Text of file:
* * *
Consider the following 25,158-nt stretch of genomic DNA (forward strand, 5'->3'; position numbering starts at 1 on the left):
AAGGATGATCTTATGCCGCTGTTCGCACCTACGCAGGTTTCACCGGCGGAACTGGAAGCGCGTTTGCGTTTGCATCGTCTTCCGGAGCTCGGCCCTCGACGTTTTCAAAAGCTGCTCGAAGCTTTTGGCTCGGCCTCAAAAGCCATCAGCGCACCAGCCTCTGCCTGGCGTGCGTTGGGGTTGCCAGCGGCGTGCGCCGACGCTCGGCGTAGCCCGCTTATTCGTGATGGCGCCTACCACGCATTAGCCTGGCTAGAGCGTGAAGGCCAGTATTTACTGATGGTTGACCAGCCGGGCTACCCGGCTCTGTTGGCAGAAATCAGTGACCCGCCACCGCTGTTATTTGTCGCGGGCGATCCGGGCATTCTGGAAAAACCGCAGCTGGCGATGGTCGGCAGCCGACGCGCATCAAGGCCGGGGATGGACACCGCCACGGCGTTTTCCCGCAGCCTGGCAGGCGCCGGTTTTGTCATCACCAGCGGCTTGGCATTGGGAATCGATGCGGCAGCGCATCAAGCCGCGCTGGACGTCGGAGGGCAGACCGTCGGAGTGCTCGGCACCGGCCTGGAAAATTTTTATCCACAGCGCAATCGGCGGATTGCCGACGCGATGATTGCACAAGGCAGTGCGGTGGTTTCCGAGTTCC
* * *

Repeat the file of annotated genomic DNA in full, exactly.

Consider the following 25,158-nt stretch of genomic DNA (forward strand, 5'->3'; position numbering starts at 1 on the left):
AAGGATGATCTTATGCCGCTGTTCGCACCTACGCAGGTTTCACCGGCGGAACTGGAAGCGCGTTTGCGTTTGCATCGTCTTCCGGAGCTCGGCCCTCGACGTTTTCAAAAGCTGCTCGAAGCTTTTGGCTCGGCCTCAAAAGCCATCAGCGCACCAGCCTCTGCCTGGCGTGCGTTGGGGTTGCCAGCGGCGTGCGCCGACGCTCGGCGTAGCCCGCTTATTCGTGATGGCGCCTACCACGCATTAGCCTGGCTAGAGCGTGAAGGCCAGTATTTACTGATGGTTGACCAGCCGGGCTACCCGGCTCTGTTGGCAGAAATCAGTGACCCGCCACCGCTGTTATTTGTCGCGGGCGATCCGGGCATTCTGGAAAAACCGCAGCTGGCGATGGTCGGCAGCCGACGCGCATCAAGGCCGGGGATGGACACCGCCACGGCGTTTTCCCGCAGCCTGGCAGGCGCCGGTTTTGTCATCACCAGCGGCTTGGCATTGGGAATCGATGCGGCAGCGCATCAAGCCGCGCTGGACGTCGGAGGGCAGACCGTCGGAGTGCTCGGCACCGGCCTGGAAAATTTTTATCCACAGCGCAATCGGCGGATTGCCGACGCGATGATTGCACAAGGCAGTGCGGTGGTTTCCGAGTTCC